Background: Patients with reflux esophagitis have a high rate of relapse within one year after therapy is discontinued.
Methods: We enrolled 175 adults with endoscopy-confirmed reflux esophagitis in a prospective study comparing five maintenance therapies. All the patients were initially treated with omeprazole (40 mg orally once a day) for four to eight weeks, and healing was confirmed by endoscopy. Participants were then stratified according to their initial grade of esophagitis and randomly assigned to 12 months of treatment with one of the following: cisapride (10 mg three times a day), ranitidine (150 mg three times a day), omeprazole (20 mg per day), ranitidine plus cisapride (10 mg three times a day), or omeprazole plus cisapride. Endoscopy was repeated after 6 and 12 months of treatment; the endoscopists were blinded to the treatment assignments. Remission was defined as the absence of esophageal lesions on scheduled or unscheduled follow-up endoscopy.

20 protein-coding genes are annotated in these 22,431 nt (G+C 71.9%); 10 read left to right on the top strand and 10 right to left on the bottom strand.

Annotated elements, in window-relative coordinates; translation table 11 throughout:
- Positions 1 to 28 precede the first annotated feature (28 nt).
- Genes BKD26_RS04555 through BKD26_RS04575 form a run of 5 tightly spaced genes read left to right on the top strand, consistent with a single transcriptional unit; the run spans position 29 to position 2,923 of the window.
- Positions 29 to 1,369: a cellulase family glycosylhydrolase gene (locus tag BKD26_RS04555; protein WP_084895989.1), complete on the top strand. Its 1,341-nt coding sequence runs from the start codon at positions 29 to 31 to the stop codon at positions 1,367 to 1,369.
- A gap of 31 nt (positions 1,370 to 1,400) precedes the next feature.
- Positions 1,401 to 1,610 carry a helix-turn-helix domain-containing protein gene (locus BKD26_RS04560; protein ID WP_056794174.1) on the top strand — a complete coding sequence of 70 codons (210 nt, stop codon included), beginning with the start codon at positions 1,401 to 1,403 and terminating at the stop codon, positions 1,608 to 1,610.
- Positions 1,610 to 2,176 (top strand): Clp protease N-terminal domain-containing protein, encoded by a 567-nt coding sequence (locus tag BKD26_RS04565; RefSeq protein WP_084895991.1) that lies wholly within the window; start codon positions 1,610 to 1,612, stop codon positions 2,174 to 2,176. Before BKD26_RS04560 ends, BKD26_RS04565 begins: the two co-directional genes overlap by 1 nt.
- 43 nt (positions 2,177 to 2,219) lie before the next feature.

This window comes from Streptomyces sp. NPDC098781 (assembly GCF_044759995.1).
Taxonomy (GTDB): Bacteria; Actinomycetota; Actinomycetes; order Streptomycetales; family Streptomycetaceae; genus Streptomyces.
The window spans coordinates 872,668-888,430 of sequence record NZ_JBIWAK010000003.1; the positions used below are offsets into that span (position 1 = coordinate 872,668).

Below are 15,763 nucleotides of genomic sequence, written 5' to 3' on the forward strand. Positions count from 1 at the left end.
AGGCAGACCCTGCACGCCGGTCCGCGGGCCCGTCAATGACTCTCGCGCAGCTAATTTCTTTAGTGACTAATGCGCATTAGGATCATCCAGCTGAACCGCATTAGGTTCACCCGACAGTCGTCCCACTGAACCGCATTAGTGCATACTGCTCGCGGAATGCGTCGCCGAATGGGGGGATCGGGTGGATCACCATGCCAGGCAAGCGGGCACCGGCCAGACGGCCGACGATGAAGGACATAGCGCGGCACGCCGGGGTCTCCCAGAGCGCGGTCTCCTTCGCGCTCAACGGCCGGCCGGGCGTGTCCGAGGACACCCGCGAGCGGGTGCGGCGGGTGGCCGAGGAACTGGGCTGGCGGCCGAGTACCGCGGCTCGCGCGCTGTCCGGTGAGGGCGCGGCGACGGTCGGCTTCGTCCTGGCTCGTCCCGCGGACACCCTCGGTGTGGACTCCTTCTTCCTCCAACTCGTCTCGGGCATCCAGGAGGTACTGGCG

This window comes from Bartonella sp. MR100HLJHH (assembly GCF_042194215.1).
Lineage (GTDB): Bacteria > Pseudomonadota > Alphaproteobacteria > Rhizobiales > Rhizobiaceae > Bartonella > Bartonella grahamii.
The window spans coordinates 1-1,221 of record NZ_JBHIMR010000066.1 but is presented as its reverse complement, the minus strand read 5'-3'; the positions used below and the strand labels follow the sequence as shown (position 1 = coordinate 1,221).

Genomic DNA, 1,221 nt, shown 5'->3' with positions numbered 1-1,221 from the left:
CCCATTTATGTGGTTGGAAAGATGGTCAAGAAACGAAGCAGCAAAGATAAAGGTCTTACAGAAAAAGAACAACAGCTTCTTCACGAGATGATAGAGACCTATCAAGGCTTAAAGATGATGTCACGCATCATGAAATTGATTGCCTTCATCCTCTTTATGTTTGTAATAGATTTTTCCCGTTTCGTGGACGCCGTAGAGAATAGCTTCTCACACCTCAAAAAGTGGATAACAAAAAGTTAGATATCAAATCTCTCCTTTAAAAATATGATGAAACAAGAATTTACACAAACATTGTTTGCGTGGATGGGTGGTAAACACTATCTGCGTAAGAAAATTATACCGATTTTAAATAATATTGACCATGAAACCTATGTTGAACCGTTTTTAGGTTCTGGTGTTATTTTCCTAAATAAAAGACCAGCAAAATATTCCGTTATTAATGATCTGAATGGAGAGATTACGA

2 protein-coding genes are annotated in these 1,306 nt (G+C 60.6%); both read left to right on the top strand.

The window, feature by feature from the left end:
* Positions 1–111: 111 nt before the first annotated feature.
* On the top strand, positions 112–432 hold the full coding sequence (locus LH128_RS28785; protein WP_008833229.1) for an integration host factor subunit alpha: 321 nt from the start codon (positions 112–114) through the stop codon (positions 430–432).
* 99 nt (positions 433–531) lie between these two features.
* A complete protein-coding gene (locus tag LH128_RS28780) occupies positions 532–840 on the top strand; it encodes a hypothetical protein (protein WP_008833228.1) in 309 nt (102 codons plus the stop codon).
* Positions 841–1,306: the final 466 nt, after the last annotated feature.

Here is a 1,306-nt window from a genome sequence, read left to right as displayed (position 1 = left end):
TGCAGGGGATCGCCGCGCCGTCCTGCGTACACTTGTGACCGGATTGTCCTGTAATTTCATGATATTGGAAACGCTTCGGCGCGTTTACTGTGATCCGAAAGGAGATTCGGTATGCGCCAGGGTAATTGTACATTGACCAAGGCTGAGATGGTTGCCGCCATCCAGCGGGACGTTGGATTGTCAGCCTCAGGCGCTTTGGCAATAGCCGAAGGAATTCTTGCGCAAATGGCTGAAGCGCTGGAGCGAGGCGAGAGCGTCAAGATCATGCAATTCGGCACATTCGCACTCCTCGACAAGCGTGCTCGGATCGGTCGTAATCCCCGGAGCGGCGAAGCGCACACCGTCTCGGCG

Results: In an intention-to-treat analysis, the numbers of patients in continued remission at 12 months were 19 of 35 (54 percent) in the cisapride group, 17 of 35 (49 percent) in the ranitidine group, 28 of 35 (80 percent) in the omeprazole group, 23 of 35 (66 percent) in the ranitidine-plus-cisapride group, and 31 of 35 (89 percent) in the omeprazole-plus-cisapride group. Omeprazole was significantly more effective than cisapride (P = 0.02) or ranitidine (P = 0.003), and combination therapy with omeprazole plus cisapride was significantly more effective than cisapride alone (P = 0.003), ranitidine alone (P < 0.001), or ranitidine plus cisapride (P = 0.03). Ranitidine plus cisapride was significantly better than ranitidine alone (P = 0.05).
Conclusions: For maintenance treatment of reflux esophagitis, omeprazole alone or in combination with cisapride is more effective than ranitidine alone or cisapride alone, and the combination of omeprazole and cisapride is more effective than ranitidine plus cisapride.